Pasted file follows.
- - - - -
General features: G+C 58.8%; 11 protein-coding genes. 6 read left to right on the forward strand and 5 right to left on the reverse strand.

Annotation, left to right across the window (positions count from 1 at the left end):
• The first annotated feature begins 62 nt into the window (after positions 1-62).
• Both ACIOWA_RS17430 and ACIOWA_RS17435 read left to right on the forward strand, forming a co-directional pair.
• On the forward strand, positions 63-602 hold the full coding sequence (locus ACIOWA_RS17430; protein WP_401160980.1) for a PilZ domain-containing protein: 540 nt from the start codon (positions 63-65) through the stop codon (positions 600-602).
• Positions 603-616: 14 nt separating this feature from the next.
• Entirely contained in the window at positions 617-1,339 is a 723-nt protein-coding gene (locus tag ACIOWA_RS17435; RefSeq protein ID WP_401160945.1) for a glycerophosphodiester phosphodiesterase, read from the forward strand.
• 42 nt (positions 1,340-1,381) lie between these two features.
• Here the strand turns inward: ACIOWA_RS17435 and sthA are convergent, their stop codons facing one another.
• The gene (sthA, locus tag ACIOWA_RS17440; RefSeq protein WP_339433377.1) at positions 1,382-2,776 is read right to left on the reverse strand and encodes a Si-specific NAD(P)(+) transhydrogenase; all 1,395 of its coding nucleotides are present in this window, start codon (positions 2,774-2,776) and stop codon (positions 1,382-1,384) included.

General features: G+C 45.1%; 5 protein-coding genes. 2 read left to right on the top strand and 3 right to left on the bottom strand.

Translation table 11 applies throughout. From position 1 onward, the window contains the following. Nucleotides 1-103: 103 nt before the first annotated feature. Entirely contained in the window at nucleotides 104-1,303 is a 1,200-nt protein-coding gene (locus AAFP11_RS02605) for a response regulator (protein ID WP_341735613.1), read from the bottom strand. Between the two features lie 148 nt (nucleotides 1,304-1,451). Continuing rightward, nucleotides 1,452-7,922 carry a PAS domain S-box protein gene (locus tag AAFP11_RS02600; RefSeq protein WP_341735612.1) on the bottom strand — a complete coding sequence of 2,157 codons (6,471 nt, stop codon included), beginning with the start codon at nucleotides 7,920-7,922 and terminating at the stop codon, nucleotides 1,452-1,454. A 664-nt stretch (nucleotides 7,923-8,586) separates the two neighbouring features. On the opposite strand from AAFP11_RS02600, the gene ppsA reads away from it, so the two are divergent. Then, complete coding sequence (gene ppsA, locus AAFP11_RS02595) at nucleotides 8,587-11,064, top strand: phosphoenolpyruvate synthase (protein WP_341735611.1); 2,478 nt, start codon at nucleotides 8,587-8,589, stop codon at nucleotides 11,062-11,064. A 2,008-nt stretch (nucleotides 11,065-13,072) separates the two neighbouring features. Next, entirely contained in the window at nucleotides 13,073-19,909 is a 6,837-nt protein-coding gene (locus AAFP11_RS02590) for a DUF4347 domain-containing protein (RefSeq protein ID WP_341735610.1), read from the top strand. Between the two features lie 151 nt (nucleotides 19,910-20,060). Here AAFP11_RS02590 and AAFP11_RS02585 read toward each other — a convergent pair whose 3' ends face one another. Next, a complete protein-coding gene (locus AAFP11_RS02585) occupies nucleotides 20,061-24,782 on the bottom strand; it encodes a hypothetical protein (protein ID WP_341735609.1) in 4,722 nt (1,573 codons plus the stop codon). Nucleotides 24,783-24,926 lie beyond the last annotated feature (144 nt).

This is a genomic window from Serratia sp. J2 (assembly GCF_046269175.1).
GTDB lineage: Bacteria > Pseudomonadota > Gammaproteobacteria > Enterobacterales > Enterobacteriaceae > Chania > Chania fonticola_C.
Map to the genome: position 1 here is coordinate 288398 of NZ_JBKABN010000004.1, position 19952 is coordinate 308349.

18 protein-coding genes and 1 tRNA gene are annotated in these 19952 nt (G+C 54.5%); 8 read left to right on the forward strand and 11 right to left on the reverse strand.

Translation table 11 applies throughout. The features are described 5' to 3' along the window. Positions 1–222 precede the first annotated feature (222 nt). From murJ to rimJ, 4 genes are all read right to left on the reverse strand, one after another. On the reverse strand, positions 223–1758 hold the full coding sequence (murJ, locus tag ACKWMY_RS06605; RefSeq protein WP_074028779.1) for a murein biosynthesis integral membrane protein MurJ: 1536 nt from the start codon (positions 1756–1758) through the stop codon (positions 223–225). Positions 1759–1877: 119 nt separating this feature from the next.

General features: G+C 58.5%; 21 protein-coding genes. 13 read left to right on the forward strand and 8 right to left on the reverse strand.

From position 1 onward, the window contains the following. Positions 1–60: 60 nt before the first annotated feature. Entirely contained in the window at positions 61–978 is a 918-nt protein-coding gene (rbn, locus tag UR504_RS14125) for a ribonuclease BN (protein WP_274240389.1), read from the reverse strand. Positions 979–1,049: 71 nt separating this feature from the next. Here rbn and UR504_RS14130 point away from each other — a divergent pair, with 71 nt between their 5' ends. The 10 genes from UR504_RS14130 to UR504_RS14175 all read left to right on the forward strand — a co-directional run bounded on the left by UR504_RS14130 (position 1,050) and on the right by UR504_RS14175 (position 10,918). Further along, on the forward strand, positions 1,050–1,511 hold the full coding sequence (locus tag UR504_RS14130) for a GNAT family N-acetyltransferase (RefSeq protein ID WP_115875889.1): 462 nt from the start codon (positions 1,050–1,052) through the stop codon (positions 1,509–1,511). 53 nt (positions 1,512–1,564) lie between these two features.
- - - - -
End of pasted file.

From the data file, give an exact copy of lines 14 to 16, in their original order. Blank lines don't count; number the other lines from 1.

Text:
GTDB lineage: Bacteria > Pseudomonadota > Gammaproteobacteria > Enterobacterales > Enterobacteriaceae > Chania > Chania fonticola_C.
Map to the genome: position 1 here is coordinate 288398 of NZ_JBKABN010000004.1, position 19952 is coordinate 308349.

18 protein-coding genes and 1 tRNA gene are annotated in these 19952 nt (G+C 54.5%); 8 read left to right on the forward strand and 11 right to left on the reverse strand.